5. The single use retractable syringe of claim 1 including a clip having a protruding portion, said protruding portion abutting said needle and said clip being biased such that, on retraction of said needle into said hollow barrel, said protruding portion moves to block off an aperture vacated by said retracting needle.
6. The single use syringe of claim 1 wherein said plunger is spring biased to a retracted position.
Description
TECHNICAL FIELD

The present invention relates to medical syringes, and in particular relates to a single use retractable syringe.

BACKGROUND OF THE INVENTION

Typical currently available syringes present a health hazard after use. The needle of the syringe remains protruding from the barrel after use, and if a protective cap is not fitted to the used needle, or such cap is dislodged, the needle can readily puncture the skin of anyone who handles or accidentally treads on the syringe. As several deadly diseases such as human immunodeficiency virus (HIV) and hepatitis C are transmitted by infected bodily fluids which may remain in the needle following a previous use, puncture of the skin by a used syringe can result in the transmission of such deadly diseases.

Transmission of such diseases is a particular problem with intravenous drug users who may attempt to re-use an infected syringe to inject drugs.

Whilst single use needles have been proposed which retract the needle into the hollow barrel after use, such needles are typically cumbersome to operate.

OBJECT OF THE INVENTION

It is the object of the present invention to overcome or substantially ameliorate the above disadvantages.

SUMMARY OF THE INVENTION

There is disclosed herein a single use retractable syringe comprising:

a hollow barrel,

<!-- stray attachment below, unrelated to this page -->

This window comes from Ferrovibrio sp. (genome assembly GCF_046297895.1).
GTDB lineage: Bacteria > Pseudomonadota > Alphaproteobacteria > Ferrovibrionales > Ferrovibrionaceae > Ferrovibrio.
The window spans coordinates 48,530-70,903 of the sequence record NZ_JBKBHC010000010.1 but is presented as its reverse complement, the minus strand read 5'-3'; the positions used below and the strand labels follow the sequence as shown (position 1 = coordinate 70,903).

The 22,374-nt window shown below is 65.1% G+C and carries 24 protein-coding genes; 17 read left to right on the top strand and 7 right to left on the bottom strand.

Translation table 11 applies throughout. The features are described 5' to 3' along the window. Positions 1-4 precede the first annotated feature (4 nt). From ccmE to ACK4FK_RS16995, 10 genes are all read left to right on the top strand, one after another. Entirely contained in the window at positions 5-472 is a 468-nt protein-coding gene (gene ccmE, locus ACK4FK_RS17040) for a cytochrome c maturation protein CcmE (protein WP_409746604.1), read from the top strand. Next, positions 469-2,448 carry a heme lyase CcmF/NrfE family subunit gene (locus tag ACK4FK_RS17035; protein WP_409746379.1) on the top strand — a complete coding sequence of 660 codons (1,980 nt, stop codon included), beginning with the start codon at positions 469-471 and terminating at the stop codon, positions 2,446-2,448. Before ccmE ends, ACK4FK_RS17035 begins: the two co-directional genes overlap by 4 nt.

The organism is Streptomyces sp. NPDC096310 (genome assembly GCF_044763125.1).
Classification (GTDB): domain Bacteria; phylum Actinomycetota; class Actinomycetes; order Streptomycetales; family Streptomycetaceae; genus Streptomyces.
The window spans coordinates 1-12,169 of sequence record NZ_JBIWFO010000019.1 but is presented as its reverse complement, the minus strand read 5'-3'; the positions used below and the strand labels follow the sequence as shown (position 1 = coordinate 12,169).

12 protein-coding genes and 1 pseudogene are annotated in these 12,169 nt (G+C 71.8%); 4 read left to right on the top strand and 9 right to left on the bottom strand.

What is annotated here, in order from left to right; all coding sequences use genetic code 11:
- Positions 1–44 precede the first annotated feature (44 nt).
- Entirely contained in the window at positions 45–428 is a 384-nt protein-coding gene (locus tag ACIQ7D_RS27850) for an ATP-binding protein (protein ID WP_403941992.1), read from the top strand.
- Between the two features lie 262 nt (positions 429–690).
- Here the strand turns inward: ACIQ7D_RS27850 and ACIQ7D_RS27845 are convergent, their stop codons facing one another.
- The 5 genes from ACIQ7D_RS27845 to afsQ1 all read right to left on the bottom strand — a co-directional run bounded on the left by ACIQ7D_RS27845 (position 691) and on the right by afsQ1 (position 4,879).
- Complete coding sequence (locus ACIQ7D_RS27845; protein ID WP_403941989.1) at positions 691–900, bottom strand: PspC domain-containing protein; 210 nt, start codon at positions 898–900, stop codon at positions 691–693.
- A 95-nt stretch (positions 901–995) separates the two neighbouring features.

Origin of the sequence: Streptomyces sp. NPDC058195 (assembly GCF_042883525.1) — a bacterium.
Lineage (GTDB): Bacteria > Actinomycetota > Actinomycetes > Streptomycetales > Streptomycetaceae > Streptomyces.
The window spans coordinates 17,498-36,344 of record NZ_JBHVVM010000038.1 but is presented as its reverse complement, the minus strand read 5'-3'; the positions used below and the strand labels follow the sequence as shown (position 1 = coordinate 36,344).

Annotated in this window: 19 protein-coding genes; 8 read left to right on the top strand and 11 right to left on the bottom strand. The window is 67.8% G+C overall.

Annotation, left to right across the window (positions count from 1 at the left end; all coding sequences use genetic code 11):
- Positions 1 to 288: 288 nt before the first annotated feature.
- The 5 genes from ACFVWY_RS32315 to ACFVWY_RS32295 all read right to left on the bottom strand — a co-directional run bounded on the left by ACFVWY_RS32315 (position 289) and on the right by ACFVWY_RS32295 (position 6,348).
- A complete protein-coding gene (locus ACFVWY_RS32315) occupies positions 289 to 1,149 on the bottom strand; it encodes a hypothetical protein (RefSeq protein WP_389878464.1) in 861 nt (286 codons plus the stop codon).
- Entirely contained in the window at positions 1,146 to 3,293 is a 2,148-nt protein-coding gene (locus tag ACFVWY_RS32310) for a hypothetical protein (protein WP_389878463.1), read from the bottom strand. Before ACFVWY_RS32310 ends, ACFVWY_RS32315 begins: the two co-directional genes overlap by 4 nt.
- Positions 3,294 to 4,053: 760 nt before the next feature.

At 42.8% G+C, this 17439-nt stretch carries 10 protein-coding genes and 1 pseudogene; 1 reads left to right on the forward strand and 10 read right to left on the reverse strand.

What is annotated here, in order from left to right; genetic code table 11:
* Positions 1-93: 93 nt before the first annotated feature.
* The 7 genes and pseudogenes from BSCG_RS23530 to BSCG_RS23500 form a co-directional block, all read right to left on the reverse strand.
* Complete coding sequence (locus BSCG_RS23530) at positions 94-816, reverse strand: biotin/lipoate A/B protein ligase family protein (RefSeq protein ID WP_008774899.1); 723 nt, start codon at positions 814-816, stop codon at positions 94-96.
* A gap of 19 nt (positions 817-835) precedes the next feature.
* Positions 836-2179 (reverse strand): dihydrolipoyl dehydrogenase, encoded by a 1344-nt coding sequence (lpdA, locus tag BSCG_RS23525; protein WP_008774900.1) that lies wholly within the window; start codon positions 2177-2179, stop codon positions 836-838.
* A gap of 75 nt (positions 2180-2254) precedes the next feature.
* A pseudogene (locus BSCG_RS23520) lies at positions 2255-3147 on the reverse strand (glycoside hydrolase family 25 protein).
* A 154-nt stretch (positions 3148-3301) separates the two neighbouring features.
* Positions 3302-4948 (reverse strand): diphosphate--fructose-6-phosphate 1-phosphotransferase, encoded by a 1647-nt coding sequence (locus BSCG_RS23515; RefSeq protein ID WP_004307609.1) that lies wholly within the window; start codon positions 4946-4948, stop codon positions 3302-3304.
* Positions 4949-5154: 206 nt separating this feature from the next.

a needle engaged with a first end of said hollow barrel,

a plunger slideably disposed in said hollow barrel,

corresponding interlocking portions provided on each of said plunger and said needle, said corresponding interlocking portions being engageable only when radially aligned, and

means for rotating said plunger relative to said needle from an orientation where said corresponding interlocking portions are radially non-aligned on an initial depression of said plunger toward said first end to expel air from said hollow barrel in preparation for intake of fluid into said hollow barrel during an initial retraction of said plunger away from said first end, to an orientation where said corresponding interlocking portions are radially aligned on a subsequent depression of said plunger to dispense said fluid from said hollow barrel, thereby enabling said corresponding interlocking portions to engage and retract said needle into said hollow barrel on a subsequent retraction of said plunger away from said first end following use.

Typically, said means for rotating said plunger includes a projection mounted on said hollow barrel and associated with first and second slots provided on said plunger, said projection engaging said first slot prior to use, said engagement of said projection and said first slot radially non-aligning said corresponding interlocking portions upon said initial depression of said plunger, said first and second slots communicating such that upon an initial retraction following said initial depression and said subsequent depression of said plunger, said first slot guides said projection into engagement with said second slot whilst rotating said plunger such that, on said subsequent depression of said plunger, said corresponding interlocking members are radially aligned so as to be engageable.